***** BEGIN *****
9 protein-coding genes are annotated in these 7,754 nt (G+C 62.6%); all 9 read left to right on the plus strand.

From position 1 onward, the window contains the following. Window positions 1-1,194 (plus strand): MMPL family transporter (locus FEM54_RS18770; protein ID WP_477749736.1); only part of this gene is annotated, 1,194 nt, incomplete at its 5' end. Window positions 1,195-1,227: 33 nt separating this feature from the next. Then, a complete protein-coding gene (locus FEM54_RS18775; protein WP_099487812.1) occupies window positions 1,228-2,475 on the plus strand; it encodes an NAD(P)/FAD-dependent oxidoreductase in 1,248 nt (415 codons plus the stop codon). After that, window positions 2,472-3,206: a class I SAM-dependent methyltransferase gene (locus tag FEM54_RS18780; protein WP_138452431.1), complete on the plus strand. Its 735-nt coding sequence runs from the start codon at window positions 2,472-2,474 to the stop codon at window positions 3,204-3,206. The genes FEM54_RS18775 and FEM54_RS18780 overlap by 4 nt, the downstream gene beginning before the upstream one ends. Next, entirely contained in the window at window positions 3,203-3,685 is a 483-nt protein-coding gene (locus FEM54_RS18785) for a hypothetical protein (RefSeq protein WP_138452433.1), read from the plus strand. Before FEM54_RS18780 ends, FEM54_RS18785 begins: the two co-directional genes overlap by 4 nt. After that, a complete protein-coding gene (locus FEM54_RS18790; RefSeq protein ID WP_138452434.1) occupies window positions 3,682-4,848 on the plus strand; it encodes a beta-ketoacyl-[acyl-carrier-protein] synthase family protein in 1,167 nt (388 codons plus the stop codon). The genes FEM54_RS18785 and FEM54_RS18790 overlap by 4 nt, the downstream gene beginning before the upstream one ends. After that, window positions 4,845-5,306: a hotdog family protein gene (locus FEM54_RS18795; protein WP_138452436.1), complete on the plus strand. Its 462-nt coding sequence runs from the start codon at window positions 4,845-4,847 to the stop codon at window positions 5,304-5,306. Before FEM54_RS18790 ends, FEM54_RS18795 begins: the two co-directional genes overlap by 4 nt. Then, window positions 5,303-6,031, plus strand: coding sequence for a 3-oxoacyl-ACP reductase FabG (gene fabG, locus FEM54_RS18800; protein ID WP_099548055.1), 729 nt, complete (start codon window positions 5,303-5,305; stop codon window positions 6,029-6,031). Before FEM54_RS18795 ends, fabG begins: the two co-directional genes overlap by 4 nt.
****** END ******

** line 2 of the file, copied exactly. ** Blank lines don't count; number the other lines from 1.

From position 1 onward, the window contains the following. Window positions 1-1,194 (plus strand): MMPL family transporter (locus FEM54_RS18770; protein ID WP_477749736.1); only part of this gene is annotated, 1,194 nt, incomplete at its 5' end. Window positions 1,195-1,227: 33 nt separating this feature from the next. Then, a complete protein-coding gene (locus FEM54_RS18775; protein WP_099487812.1) occupies window positions 1,228-2,475 on the plus strand; it encodes an NAD(P)/FAD-dependent oxidoreductase in 1,248 nt (415 codons plus the stop codon). After that, window positions 2,472-3,206: a class I SAM-dependent methyltransferase gene (locus tag FEM54_RS18780; protein WP_138452431.1), complete on the plus strand. Its 735-nt coding sequence runs from the start codon at window positions 2,472-2,474 to the stop codon at window positions 3,204-3,206. The genes FEM54_RS18775 and FEM54_RS18780 overlap by 4 nt, the downstream gene beginning before the upstream one ends. Next, entirely contained in the window at window positions 3,203-3,685 is a 483-nt protein-coding gene (locus FEM54_RS18785) for a hypothetical protein (RefSeq protein WP_138452433.1), read from the plus strand. Before FEM54_RS18780 ends, FEM54_RS18785 begins: the two co-directional genes overlap by 4 nt. After that, a complete protein-coding gene (locus FEM54_RS18790; RefSeq protein ID WP_138452434.1) occupies window positions 3,682-4,848 on the plus strand; it encodes a beta-ketoacyl-[acyl-carrier-protein] synthase family protein in 1,167 nt (388 codons plus the stop codon). The genes FEM54_RS18785 and FEM54_RS18790 overlap by 4 nt, the downstream gene beginning before the upstream one ends. After that, window positions 4,845-5,306: a hotdog family protein gene (locus FEM54_RS18795; protein WP_138452436.1), complete on the plus strand. Its 462-nt coding sequence runs from the start codon at window positions 4,845-4,847 to the stop codon at window positions 5,304-5,306. Before FEM54_RS18790 ends, FEM54_RS18795 begins: the two co-directional genes overlap by 4 nt. Then, window positions 5,303-6,031, plus strand: coding sequence for a 3-oxoacyl-ACP reductase FabG (gene fabG, locus FEM54_RS18800; protein ID WP_099548055.1), 729 nt, complete (start codon window positions 5,303-5,305; stop codon window positions 6,029-6,031). Before FEM54_RS18795 ends, fabG begins: the two co-directional genes overlap by 4 nt.